12 Nov 2014

The risk posed by an error or omission in a financial statement due to a factor other than a failure of control. In a financial audit, inherent risk is most likely to occur when transactions are complex, or in situations that require a high degree of judgement in regards to financial estimates. This type of risk represents a worst-case scenario because all controls have failed.

Inherent risk is one of the risks auditors must look for when reviewing financial statements, along with control risk and detection risk. When conducting an audit the auditor will try to gain an understanding of the nature of the business while examining control risks and inherent risks. If inherent and control risks are considered to be high, an auditor can set the detection risk to a lower level to keep the overall audit risk at a reasonable level.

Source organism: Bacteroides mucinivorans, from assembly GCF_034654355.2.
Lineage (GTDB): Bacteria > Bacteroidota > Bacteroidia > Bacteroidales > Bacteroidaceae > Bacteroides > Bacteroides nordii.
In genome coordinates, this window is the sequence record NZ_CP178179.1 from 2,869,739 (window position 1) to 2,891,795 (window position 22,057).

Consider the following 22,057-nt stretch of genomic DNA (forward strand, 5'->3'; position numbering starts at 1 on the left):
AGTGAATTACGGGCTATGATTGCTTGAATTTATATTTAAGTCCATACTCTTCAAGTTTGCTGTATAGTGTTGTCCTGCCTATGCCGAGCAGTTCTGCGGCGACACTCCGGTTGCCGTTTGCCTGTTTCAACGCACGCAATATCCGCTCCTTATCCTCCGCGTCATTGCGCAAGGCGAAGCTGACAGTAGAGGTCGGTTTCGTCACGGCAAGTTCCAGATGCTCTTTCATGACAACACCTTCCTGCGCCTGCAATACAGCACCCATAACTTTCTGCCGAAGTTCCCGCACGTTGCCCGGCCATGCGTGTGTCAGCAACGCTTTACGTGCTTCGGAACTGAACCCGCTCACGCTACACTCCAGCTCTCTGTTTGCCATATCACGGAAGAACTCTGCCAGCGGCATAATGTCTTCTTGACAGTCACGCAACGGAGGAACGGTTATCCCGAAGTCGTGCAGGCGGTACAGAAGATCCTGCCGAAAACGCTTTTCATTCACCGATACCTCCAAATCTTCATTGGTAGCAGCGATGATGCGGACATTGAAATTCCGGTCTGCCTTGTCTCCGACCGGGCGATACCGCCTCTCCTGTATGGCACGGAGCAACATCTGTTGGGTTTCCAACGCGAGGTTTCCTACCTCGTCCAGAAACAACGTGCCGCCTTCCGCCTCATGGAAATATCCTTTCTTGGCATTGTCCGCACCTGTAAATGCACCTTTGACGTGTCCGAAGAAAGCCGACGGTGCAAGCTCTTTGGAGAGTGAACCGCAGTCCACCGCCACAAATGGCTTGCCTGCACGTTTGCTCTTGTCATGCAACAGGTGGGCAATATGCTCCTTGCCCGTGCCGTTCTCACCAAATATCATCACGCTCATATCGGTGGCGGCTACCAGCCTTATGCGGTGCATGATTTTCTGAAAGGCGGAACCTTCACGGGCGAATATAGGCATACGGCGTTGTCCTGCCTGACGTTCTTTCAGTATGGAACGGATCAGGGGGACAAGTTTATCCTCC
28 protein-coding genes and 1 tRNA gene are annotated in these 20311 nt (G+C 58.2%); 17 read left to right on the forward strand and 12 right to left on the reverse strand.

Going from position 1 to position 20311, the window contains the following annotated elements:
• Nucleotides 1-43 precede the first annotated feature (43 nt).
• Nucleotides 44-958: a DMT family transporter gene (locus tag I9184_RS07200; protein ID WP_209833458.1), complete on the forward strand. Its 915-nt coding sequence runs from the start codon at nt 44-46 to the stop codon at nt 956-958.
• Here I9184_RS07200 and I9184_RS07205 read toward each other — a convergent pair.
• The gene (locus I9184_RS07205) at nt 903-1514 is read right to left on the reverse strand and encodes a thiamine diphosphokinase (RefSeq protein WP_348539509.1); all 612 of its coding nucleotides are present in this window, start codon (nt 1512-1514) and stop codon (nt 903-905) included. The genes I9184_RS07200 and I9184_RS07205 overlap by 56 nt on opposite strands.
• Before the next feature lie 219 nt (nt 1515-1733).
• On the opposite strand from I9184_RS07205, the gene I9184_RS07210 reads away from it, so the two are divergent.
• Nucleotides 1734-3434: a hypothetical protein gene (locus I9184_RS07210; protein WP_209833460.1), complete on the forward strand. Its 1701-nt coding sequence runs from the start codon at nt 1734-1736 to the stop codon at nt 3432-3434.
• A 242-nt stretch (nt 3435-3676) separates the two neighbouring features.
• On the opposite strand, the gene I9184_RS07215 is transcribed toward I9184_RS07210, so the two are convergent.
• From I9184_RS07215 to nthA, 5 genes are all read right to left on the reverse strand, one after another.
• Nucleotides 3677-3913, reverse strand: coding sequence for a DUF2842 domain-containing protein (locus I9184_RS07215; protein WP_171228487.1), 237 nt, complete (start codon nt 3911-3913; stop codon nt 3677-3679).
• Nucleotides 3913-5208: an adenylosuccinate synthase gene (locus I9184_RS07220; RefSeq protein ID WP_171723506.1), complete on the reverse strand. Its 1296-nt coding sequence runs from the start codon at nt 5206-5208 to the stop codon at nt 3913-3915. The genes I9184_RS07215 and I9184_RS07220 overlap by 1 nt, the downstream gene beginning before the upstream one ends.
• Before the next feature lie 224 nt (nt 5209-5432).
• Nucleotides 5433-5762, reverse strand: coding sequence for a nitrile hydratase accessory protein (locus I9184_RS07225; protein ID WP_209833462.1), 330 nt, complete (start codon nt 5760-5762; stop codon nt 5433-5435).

Companies operating in highly regulated sectors, such as the financial sector, are more likely to have higher inherent risk, especially if the company does not have an audit department or has an audit department without an oversight committee with a financial background. The ultimate risk posed to the company also depends on the financial exposure created by the inherent risk if the process for accounting for the exposure fails.

Complex financial transactions, such as those undertaken in the years leading up to the financial crisis of 2007-2008, can be difficult for even the cleverest financial professionals to understand. Asset-backed securities, such as collateralised debt obligations (CDOs), became difficult to account for as tranches of varying qualities were repackaged again and again. This complexity may make it difficult for an auditor to make the correct opinion, which in turn can lead investors to consider a company to be more (or less) financially stable than it actually is.

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